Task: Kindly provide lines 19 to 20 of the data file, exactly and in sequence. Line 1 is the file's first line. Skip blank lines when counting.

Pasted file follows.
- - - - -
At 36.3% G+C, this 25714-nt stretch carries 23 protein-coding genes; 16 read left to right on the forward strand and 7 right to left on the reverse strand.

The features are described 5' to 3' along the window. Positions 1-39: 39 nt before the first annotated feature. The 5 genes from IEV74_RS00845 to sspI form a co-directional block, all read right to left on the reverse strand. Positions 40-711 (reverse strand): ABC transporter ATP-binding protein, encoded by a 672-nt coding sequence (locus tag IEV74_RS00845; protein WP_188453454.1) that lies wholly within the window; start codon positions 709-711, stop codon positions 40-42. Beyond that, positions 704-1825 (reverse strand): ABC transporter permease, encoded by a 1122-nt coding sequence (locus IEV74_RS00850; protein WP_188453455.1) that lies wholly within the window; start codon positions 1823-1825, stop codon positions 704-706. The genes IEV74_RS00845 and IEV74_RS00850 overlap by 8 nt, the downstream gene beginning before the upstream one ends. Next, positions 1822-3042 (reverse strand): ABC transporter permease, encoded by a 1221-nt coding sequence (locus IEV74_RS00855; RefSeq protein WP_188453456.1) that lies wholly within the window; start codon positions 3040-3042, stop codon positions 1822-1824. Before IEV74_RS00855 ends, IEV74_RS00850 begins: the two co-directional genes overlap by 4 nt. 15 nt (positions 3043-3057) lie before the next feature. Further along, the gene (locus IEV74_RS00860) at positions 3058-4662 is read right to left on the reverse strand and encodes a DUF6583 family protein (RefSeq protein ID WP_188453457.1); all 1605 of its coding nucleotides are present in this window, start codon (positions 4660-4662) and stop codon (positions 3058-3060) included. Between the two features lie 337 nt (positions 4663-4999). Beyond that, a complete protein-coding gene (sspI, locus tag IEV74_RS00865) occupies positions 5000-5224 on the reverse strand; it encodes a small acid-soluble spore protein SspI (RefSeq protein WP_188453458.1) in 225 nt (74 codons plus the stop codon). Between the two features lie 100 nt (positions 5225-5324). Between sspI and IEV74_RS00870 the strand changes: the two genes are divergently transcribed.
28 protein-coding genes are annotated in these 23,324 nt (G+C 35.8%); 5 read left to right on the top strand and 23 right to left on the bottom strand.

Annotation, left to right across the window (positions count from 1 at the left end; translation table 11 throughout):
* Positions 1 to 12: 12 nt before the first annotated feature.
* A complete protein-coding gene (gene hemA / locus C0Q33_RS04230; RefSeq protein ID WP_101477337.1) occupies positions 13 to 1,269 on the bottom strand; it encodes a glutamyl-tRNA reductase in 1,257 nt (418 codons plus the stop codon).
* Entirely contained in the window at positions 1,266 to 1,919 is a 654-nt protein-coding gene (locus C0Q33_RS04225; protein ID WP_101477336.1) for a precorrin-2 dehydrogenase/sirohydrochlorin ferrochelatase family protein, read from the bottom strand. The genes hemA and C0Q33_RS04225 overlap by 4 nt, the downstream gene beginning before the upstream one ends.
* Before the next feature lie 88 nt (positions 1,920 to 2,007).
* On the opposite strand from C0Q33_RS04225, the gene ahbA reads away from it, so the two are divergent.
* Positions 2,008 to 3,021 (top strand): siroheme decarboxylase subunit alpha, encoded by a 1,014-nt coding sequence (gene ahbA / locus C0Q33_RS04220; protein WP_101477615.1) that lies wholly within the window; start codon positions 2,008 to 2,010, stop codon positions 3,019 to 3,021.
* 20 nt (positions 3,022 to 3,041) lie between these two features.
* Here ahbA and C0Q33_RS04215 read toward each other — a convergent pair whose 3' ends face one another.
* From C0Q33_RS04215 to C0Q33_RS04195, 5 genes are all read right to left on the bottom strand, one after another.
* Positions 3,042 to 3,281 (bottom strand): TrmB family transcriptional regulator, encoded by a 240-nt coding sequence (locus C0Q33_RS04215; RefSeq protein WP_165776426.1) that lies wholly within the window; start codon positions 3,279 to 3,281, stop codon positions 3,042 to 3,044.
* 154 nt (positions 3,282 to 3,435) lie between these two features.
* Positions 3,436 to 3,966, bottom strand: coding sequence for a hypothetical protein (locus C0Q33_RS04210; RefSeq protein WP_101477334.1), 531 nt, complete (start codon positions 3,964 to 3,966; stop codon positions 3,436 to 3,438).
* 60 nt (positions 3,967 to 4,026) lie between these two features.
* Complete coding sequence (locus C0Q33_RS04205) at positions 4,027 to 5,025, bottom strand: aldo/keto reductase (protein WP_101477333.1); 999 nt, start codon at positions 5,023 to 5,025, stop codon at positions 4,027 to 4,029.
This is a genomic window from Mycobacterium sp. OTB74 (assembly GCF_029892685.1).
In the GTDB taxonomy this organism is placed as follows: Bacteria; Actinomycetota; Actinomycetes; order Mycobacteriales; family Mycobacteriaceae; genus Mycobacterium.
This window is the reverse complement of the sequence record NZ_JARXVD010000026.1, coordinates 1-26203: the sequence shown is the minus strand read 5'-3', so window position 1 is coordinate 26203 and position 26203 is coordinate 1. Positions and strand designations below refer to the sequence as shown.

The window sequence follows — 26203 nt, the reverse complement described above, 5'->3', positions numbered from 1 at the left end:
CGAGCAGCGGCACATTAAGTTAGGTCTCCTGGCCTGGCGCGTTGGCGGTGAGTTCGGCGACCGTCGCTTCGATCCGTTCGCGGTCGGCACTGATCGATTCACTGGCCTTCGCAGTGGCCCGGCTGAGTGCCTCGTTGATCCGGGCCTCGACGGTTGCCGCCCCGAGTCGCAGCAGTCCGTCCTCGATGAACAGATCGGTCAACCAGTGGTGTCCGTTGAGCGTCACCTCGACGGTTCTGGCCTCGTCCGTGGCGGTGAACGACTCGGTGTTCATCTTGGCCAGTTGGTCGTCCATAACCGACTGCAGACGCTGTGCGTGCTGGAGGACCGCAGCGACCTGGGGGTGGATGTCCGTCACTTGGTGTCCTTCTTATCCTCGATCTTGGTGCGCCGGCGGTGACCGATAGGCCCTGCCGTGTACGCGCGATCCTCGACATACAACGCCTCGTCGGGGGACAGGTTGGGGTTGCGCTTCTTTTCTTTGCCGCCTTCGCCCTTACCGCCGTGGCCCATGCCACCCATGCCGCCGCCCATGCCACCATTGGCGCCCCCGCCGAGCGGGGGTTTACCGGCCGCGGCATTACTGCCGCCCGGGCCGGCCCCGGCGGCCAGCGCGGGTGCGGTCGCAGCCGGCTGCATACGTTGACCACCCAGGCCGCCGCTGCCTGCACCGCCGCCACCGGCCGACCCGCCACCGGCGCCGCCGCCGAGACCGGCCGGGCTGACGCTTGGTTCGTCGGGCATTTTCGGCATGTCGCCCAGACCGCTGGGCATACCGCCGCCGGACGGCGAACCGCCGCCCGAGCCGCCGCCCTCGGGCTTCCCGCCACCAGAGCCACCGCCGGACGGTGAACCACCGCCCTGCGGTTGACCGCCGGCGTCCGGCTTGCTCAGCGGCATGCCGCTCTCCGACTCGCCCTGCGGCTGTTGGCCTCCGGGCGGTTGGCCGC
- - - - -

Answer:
This is a genomic window from Mycobacterium sp. OTB74 (assembly GCF_029892685.1).
In the GTDB taxonomy this organism is placed as follows: Bacteria; Actinomycetota; Actinomycetes; order Mycobacteriales; family Mycobacteriaceae; genus Mycobacterium.